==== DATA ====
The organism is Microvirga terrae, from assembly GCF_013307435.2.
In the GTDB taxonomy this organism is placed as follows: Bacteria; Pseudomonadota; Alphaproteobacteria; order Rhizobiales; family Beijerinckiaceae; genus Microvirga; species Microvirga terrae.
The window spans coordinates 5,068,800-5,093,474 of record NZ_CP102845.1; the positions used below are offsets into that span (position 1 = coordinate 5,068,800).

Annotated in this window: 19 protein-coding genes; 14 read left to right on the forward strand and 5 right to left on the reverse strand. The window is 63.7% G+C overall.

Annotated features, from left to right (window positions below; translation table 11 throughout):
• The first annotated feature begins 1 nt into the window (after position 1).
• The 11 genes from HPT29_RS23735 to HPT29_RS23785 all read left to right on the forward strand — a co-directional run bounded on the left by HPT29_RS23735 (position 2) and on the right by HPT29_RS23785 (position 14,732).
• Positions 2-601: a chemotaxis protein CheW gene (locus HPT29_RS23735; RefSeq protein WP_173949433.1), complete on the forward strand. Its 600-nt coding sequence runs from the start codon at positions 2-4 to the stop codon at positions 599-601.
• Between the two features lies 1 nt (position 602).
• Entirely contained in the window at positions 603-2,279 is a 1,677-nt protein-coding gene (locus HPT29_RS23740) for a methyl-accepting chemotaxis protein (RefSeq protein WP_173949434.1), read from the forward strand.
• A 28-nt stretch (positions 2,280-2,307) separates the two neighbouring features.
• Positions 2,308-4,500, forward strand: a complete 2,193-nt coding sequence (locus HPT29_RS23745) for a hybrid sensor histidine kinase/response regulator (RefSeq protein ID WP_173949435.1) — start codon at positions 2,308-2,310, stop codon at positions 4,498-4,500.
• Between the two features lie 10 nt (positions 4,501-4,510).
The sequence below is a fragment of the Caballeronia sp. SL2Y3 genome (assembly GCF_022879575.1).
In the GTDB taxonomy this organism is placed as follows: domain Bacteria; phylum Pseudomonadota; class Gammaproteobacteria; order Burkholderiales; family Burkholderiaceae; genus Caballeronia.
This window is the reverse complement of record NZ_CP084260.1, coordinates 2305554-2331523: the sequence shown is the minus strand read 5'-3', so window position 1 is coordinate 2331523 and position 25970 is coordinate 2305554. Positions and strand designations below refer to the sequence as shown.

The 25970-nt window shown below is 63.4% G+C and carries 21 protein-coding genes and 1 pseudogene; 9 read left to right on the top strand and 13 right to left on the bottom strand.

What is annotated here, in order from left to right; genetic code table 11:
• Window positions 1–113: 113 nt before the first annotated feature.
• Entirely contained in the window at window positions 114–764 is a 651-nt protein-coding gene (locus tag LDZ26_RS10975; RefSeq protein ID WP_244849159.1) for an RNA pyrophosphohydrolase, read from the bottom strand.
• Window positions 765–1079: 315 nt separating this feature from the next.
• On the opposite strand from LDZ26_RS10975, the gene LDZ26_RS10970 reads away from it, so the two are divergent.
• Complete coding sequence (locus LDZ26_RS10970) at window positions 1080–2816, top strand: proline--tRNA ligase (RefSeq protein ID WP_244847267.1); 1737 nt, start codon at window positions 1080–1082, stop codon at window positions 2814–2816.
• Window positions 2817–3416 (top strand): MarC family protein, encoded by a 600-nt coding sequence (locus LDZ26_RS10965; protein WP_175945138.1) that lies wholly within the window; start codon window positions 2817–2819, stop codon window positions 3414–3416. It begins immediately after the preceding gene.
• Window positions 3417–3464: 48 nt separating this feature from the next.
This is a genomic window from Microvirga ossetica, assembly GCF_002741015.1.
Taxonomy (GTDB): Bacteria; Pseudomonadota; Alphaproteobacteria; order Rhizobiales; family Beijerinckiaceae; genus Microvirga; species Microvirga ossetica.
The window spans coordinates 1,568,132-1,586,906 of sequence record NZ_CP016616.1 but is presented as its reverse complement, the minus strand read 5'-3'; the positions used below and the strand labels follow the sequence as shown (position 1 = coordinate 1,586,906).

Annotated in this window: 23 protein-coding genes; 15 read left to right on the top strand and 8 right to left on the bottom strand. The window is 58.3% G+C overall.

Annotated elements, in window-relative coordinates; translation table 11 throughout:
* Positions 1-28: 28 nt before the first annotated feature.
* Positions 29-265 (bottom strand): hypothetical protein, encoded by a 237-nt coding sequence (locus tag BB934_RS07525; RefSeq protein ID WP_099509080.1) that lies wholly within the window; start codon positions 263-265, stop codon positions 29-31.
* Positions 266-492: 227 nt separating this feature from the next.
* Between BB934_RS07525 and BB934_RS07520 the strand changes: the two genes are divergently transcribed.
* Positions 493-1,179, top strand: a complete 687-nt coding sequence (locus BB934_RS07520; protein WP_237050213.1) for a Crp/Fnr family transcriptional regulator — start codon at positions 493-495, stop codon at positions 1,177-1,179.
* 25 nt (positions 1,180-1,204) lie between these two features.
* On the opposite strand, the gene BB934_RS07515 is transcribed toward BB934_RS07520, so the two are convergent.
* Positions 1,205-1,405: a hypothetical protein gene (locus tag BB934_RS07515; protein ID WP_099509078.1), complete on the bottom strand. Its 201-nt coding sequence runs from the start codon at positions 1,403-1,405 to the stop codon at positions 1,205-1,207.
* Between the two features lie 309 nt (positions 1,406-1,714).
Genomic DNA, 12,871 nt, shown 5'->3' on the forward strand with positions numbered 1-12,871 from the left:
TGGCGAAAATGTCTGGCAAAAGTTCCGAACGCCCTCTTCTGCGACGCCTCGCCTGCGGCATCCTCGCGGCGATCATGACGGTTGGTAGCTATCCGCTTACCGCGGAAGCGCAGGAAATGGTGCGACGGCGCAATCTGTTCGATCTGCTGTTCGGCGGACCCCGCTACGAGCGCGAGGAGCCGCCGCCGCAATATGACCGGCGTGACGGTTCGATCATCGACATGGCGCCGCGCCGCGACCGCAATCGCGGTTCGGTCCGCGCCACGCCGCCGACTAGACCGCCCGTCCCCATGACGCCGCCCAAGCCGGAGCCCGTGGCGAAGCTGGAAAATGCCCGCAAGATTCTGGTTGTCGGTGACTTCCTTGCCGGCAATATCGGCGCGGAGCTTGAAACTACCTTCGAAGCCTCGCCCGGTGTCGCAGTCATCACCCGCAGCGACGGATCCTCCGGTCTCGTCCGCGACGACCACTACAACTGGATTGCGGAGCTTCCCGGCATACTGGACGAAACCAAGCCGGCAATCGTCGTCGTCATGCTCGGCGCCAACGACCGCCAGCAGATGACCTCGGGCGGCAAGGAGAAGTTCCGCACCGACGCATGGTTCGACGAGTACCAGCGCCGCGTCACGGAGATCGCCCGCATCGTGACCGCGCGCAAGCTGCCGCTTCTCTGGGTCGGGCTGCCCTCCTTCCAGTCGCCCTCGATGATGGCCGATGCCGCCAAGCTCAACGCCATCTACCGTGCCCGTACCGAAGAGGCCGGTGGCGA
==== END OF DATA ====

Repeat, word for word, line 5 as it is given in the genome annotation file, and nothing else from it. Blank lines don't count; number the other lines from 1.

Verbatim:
Annotated features, from left to right (window positions below; translation table 11 throughout):